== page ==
Hey everyone! This post is a transcript of a talk I gave at The Practices and Politics of Inclusivity in Games, a symposium at the University of Leicester, a gathering specifically to present research on how to make videogames a more broadly inclusive medium and industry. While there are many present practical issues, I naturally turned my mind more towards a theoretical and historical angle. Is the way that we tell (and repeat) the history of games part of the problems we currently face? Of course. Anyways, enjoy! I also included some recent articles I read after writing this talk at the end that are excellent further reading.
The past week was probably my busiest yet this academic year. On top of my usual responsibilities as a graduate student, almost every day offered an amazing opportunity to see new work and meet the creators of a broad variety of new media artworks. This year, the North East of North festival had a special focus on bringing Asian creators to the city of Dundee, and for some of the artists it was even the first time their work was exhibited or performed in the UK. This brought an influx of new thought and practice, but also highlighted areas of commonality between local and international art.
I got my degree in Art History from a small college of about 3,000 students in Central Pennsylvania. By the time I was done, I had probably only seen an incredibly small fraction of the works I wrote about, maybe one or two on day trips to New York or Washington DC. For many art historians, this is probably the case. Because the majority of objects of art history are paintings and sculptures, a good-enough sort of analysis can be conducted based on photographs and contextualizing historical information. Outside of very close investigations into underpainting, verso inscriptions, and other material quirks, most times a high quality photograph will do if you set out to write an analysis of a visual work, or at least we convince ourselves it does to keep the practice of Art History remotely sustainable and accessible.
Then, for my senior year thesis project, I moved on to writing about the Conceptual Art movement of the 1960s and 70s and its prefiguration in movements like Fluxus and Gutai. Oftentimes, finding photographs of the works became a challenge and even fewer were still intact or had been re-enacted in the time since the original exhibitions discussed in Lucy Lippard’s Six Years. Six Years is an incredibly interesting book because it is halfway between formal archive and personal scrapbook, a close-read of one perspective on what it was like to identify and formalize an artistic sensibility and mold it, often with her own two hands, into a program of exhibitions. Lippard frequently remade conceptual art pieces on the spot for her “numbers shows,” and despite her impressive archiving skills evident in the text, these great efforts of combined curating and art making usually ended up evading thorough photographic documentation. Each grainy, black and white, mostly unspecific photo I could find and tentatively identify a few of the artworks in was a blessing.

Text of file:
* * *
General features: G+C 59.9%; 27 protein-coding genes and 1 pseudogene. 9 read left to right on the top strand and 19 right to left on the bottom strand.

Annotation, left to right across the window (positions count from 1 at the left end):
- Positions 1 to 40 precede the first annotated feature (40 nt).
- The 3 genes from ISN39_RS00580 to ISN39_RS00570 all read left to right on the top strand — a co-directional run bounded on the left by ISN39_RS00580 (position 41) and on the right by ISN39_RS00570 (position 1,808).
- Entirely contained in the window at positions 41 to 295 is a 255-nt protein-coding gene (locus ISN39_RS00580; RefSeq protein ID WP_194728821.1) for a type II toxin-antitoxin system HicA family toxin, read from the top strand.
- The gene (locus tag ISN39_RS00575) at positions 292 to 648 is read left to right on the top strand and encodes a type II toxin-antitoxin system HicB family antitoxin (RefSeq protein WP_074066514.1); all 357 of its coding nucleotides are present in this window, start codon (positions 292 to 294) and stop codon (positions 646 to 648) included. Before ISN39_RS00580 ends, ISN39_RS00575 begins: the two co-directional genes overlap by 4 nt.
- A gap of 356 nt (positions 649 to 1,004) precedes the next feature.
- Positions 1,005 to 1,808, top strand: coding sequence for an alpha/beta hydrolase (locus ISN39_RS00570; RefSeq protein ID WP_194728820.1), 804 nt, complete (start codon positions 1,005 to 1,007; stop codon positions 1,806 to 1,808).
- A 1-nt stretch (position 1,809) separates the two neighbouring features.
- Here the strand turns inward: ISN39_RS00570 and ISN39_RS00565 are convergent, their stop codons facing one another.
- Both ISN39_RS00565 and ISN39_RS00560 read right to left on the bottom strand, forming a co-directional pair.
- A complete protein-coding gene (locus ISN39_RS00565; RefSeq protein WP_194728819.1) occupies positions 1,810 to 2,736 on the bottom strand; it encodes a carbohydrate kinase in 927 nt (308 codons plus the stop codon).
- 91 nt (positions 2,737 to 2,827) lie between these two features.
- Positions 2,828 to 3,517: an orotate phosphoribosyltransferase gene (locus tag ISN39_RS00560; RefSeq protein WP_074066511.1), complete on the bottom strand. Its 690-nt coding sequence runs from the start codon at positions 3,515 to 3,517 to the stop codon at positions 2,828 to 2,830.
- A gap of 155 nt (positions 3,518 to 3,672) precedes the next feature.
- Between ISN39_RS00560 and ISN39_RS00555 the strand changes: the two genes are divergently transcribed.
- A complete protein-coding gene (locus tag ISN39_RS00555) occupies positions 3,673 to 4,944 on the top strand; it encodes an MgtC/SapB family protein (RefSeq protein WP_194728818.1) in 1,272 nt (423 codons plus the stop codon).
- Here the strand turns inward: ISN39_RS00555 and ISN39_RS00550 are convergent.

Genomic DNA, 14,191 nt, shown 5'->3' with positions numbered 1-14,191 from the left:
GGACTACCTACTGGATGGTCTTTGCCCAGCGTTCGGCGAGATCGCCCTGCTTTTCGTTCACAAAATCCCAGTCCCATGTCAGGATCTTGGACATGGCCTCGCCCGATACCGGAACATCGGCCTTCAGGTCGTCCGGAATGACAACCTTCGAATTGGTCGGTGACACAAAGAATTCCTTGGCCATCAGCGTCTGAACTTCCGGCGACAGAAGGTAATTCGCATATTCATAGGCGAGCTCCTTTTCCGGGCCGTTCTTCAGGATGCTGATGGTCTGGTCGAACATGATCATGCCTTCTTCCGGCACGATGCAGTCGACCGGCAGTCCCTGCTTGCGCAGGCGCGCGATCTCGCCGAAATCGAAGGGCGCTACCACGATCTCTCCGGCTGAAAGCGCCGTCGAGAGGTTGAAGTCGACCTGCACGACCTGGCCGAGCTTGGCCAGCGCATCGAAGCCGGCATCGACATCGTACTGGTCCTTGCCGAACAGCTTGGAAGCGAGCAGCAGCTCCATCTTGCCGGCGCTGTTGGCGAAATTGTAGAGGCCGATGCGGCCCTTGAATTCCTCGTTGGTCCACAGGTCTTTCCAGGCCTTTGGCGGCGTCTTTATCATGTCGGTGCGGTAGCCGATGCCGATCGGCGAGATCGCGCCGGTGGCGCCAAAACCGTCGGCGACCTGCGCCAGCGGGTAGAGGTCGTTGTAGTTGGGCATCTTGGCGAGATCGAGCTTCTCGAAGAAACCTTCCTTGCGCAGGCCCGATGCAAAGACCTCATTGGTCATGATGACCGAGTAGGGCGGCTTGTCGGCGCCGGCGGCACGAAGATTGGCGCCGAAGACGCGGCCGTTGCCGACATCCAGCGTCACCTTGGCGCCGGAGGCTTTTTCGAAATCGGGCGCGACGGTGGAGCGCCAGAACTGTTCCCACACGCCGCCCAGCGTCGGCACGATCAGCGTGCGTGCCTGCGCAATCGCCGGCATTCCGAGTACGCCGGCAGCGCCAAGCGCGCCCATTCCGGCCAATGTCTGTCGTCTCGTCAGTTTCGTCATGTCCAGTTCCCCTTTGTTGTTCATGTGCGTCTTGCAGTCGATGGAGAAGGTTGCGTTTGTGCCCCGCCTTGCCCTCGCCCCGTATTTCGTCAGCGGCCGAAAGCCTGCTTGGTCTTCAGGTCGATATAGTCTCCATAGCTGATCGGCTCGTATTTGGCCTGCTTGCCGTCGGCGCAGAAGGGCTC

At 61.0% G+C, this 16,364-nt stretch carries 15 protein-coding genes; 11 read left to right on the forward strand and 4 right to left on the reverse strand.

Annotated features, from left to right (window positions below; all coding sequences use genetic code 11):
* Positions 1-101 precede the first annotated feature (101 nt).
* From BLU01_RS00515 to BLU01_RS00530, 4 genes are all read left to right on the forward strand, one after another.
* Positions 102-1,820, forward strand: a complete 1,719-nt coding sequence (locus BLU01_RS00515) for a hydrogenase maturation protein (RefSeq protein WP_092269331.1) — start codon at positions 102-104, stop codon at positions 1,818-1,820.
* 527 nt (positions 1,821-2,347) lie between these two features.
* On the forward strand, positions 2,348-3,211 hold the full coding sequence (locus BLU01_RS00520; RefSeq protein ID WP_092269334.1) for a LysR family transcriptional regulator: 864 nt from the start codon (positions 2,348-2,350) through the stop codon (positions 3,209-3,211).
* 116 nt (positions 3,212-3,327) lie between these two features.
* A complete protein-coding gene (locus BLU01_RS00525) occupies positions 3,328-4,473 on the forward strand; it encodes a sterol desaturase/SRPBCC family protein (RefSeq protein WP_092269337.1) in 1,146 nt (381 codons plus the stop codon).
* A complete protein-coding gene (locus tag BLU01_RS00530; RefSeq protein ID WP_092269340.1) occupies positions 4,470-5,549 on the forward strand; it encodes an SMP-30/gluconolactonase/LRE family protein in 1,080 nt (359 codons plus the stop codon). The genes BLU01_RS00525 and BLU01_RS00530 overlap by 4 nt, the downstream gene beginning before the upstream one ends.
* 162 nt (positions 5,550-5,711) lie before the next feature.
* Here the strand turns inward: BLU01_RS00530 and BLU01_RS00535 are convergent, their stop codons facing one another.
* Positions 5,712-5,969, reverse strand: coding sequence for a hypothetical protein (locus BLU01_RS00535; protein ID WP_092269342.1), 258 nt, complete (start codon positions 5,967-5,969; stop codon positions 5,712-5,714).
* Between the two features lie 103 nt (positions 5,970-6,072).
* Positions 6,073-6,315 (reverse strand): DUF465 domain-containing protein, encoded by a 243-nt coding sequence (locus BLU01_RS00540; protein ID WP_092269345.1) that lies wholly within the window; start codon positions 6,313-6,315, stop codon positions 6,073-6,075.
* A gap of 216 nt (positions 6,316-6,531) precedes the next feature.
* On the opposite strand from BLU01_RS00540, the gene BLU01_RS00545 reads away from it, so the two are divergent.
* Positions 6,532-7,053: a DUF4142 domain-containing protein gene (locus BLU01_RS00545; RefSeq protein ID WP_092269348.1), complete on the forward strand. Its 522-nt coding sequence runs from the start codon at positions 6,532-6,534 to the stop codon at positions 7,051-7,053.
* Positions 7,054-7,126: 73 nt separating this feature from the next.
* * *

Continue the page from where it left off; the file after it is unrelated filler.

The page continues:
A screenshot from SOD, a Quake mod by JODI
One of the biggest challenges I faced in writing my Masters dissertation was defining the particular area of production I’d be discussing. Sure, narrowing scope to that just-right point is a challenge for most academics, but in my case teasing out the categorizations and movements to focus on was particularly hairy. When I said I wanted to write about videogames in art museums, my advisor presented me with several interpretations of that seemingly simple phrase that surprised me. I was of course thinking of the exhibitions attempting to bring videogames produced outside of the art world into it, like Game On at the Barbican Centre or The Art of the Video Game at the Smithsonian. However, there are also many other ways to interpret this term.